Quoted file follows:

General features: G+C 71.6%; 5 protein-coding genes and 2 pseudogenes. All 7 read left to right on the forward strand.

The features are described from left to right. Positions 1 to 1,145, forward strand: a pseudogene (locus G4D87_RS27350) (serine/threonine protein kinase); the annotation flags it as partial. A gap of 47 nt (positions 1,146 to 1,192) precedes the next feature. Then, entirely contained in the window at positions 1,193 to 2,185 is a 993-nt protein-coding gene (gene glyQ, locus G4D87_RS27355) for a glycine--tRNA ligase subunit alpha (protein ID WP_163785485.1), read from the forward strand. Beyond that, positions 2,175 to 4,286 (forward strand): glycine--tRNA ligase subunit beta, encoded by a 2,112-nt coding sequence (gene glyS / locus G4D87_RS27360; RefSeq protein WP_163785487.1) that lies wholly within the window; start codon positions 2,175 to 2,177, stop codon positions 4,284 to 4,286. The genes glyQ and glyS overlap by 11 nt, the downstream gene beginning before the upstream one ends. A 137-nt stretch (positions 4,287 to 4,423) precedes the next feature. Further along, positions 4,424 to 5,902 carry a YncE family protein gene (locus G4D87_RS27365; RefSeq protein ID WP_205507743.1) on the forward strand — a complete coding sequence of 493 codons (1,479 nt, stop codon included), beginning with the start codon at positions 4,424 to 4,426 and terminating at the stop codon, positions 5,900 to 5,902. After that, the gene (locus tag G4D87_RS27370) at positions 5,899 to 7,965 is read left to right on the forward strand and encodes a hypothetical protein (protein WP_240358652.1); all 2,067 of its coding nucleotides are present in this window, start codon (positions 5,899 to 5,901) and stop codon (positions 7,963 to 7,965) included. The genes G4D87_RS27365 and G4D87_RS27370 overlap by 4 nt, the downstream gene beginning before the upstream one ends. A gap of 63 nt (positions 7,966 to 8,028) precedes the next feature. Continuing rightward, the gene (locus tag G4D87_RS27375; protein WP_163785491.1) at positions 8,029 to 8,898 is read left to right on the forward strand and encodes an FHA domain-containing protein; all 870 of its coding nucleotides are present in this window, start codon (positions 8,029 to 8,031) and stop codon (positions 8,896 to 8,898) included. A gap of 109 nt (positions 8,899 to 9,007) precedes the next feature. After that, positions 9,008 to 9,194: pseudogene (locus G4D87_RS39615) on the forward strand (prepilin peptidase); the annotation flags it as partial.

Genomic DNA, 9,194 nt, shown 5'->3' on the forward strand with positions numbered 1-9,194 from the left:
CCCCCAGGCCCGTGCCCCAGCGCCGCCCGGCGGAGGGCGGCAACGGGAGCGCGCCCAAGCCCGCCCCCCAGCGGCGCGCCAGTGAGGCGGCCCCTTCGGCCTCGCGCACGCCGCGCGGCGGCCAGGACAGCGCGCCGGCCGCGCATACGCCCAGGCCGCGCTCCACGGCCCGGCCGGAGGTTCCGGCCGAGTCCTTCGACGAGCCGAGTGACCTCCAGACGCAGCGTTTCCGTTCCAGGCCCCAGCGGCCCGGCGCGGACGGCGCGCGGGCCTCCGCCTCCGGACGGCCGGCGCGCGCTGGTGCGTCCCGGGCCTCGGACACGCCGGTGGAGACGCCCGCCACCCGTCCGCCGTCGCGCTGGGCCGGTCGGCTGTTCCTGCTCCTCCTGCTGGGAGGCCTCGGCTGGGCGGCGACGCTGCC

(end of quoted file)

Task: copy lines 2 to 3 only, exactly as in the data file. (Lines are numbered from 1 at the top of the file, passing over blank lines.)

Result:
The features are described from left to right. Positions 1 to 1,145, forward strand: a pseudogene (locus G4D87_RS27350) (serine/threonine protein kinase); the annotation flags it as partial. A gap of 47 nt (positions 1,146 to 1,192) precedes the next feature. Then, entirely contained in the window at positions 1,193 to 2,185 is a 993-nt protein-coding gene (gene glyQ, locus G4D87_RS27355) for a glycine--tRNA ligase subunit alpha (protein ID WP_163785485.1), read from the forward strand. Beyond that, positions 2,175 to 4,286 (forward strand): glycine--tRNA ligase subunit beta, encoded by a 2,112-nt coding sequence (gene glyS / locus G4D87_RS27360; RefSeq protein WP_163785487.1) that lies wholly within the window; start codon positions 2,175 to 2,177, stop codon positions 4,284 to 4,286. The genes glyQ and glyS overlap by 11 nt, the downstream gene beginning before the upstream one ends. A 137-nt stretch (positions 4,287 to 4,423) precedes the next feature. Further along, positions 4,424 to 5,902 carry a YncE family protein gene (locus G4D87_RS27365; RefSeq protein ID WP_205507743.1) on the forward strand — a complete coding sequence of 493 codons (1,479 nt, stop codon included), beginning with the start codon at positions 4,424 to 4,426 and terminating at the stop codon, positions 5,900 to 5,902. After that, the gene (locus tag G4D87_RS27370) at positions 5,899 to 7,965 is read left to right on the forward strand and encodes a hypothetical protein (protein WP_240358652.1); all 2,067 of its coding nucleotides are present in this window, start codon (positions 5,899 to 5,901) and stop codon (positions 7,963 to 7,965) included. The genes G4D87_RS27365 and G4D87_RS27370 overlap by 4 nt, the downstream gene beginning before the upstream one ends. A gap of 63 nt (positions 7,966 to 8,028) precedes the next feature. Continuing rightward, the gene (locus tag G4D87_RS27375; protein WP_163785491.1) at positions 8,029 to 8,898 is read left to right on the forward strand and encodes an FHA domain-containing protein; all 870 of its coding nucleotides are present in this window, start codon (positions 8,029 to 8,031) and stop codon (positions 8,896 to 8,898) included. A gap of 109 nt (positions 8,899 to 9,007) precedes the next feature. After that, positions 9,008 to 9,194: pseudogene (locus G4D87_RS39615) on the forward strand (prepilin peptidase); the annotation flags it as partial.

Genomic DNA, 9,194 nt, shown 5'->3' on the forward strand with positions numbered 1-9,194 from the left: